Periodic Variations in Stratospheric-Mesospheric Temperature from 20–65 km at 80°N to 30°S

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Abstract

The 12-year mean temperature and the amplitude and phase of the quasi-biennial oscillation (QBO) and first three harmonies of the annual wave are presented on height-latitude sections, 20 to 65 km, 80°N to 30°S. New features include adjusting the long-term mean temperature for errors due to solar radiation effects and for biasing by the diurnal tide. Due to the longer period of record used here, the extratropical QBO differs from that reported previously in the literature. Amplitudes of the annual wave at 30°S are larger than those at 30°N at all levels; the amplitude ratio is greatest near 50 km. The largest amplitude (7°C) of the semiannual wave in the stratosphere or mesosphere is near 75°N at 32 km. The terannual wave's amplitude near 35 km at 55°N is as large as the amplitude of the semiannual wave there and is larger than the well-known tropical %semiannual wave. These thermal properties of the upper atmosphere require theoretical explanations, stratosphere modelers should be able to reproduce them, and continued observations are needed to describe their hemispheric differences at high latitudes and altitudes.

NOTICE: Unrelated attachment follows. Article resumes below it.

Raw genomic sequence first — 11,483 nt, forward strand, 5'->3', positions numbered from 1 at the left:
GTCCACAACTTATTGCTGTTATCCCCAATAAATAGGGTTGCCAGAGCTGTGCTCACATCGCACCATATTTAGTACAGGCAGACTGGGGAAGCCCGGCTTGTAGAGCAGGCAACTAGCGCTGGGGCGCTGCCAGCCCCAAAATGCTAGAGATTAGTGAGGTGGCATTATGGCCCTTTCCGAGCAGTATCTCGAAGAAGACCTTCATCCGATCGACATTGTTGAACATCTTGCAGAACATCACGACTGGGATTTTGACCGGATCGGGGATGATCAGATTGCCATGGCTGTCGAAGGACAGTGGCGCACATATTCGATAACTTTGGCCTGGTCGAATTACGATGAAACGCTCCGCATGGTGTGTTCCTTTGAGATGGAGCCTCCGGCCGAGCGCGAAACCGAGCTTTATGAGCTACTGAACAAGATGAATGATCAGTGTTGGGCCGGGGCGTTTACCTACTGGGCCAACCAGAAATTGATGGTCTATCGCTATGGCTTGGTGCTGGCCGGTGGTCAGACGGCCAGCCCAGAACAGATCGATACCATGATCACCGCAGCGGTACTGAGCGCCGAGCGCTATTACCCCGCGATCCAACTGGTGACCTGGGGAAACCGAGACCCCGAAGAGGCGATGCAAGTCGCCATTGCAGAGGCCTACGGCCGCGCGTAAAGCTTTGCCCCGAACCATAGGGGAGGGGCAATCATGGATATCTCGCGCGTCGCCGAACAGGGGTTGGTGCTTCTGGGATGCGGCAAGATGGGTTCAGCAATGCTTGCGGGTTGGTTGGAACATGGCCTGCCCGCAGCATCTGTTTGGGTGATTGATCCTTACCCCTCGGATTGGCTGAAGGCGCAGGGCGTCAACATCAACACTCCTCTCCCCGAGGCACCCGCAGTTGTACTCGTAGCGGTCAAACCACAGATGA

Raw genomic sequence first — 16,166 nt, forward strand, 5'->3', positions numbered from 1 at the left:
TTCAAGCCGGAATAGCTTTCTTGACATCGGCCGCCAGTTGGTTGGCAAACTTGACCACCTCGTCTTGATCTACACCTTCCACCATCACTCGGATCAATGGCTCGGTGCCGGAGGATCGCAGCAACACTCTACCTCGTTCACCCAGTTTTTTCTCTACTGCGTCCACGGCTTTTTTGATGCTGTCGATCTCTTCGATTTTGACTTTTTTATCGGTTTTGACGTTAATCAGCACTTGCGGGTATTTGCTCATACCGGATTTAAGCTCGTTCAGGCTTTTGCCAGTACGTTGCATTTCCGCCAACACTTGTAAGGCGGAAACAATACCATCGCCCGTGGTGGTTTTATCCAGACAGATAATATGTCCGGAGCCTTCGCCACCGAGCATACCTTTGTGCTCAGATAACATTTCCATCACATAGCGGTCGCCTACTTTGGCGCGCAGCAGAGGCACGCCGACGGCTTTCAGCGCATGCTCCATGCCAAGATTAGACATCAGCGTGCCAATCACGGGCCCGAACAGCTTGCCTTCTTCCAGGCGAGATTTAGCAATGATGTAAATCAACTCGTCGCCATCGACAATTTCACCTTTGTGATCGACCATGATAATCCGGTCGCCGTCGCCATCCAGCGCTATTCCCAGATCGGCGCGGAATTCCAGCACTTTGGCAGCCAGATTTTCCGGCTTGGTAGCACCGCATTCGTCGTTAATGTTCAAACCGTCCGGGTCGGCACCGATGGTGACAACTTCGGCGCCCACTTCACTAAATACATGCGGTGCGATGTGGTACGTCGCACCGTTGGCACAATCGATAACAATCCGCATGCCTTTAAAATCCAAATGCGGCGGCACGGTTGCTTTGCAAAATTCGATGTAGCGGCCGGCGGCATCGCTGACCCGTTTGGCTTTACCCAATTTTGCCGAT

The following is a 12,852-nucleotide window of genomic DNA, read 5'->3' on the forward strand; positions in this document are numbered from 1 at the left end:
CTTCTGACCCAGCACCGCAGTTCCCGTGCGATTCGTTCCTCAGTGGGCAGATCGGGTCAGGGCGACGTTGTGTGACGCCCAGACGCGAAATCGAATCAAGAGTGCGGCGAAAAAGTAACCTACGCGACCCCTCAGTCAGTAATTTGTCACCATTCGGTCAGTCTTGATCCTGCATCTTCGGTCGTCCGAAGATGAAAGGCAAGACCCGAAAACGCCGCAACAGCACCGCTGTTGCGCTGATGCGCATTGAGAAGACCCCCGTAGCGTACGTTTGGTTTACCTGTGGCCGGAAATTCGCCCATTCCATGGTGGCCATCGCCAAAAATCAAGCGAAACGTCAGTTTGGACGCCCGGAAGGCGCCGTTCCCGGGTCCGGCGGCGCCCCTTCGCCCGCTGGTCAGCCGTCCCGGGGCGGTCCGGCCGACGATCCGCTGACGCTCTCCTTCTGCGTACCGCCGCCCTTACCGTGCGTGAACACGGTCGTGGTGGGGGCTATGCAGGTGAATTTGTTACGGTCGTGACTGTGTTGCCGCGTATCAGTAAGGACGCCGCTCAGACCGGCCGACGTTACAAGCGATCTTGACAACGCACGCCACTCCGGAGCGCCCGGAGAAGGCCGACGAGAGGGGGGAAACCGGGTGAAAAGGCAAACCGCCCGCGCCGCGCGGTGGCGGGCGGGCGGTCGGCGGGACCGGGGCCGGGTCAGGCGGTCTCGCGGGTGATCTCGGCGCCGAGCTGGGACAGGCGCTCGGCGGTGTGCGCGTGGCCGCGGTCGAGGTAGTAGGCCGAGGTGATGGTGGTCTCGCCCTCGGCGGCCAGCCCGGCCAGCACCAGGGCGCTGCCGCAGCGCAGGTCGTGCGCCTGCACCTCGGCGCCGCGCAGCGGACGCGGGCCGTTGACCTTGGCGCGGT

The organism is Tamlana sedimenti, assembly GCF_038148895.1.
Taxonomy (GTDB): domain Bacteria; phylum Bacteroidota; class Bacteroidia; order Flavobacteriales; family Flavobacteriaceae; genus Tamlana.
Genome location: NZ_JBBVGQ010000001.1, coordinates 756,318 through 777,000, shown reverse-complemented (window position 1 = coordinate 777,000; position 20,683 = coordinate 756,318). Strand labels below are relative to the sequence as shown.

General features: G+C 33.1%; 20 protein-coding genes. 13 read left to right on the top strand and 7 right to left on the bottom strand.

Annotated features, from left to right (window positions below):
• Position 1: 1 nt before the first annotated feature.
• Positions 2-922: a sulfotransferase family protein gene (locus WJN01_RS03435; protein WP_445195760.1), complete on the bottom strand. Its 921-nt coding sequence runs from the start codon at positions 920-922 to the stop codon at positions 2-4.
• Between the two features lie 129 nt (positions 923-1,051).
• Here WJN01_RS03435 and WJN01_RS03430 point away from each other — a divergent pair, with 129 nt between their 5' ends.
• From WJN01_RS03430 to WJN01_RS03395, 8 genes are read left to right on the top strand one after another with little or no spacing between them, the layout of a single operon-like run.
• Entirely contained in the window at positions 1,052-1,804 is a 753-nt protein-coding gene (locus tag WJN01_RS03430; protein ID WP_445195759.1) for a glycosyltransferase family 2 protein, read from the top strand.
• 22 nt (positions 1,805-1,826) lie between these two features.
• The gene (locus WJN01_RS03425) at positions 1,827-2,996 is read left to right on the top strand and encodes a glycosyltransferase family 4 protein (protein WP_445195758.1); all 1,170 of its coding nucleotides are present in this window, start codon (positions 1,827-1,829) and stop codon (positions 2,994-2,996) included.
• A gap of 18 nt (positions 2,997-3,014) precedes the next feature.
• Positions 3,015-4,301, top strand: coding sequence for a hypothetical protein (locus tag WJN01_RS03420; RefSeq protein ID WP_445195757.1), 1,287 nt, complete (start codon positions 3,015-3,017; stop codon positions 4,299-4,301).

Abstract

The 12-year mean temperature and the amplitude and phase of the quasi-biennial oscillation (QBO) and first three harmonies of the annual wave are presented on height-latitude sections, 20 to 65 km, 80°N to 30°S. New features include adjusting the long-term mean temperature for errors due to solar radiation effects and for biasing by the diurnal tide. Due to the longer period of record used here, the extratropical QBO differs from that reported previously in the literature. Amplitudes of the annual wave at 30°S are larger than those at 30°N at all levels; the amplitude ratio is greatest near 50 km. The largest amplitude (7°C) of the semiannual wave in the stratosphere or mesosphere is near 75°N at 32 km. The terannual wave's amplitude near 35 km at 55°N is as large as the amplitude of the semiannual wave there and is larger than the well-known tropical %semiannual wave. These thermal properties of the upper atmosphere require theoretical explanations, stratosphere modelers should be able to reproduce them, and continued observations are needed to describe their hemispheric differences at high latitudes and altitudes.

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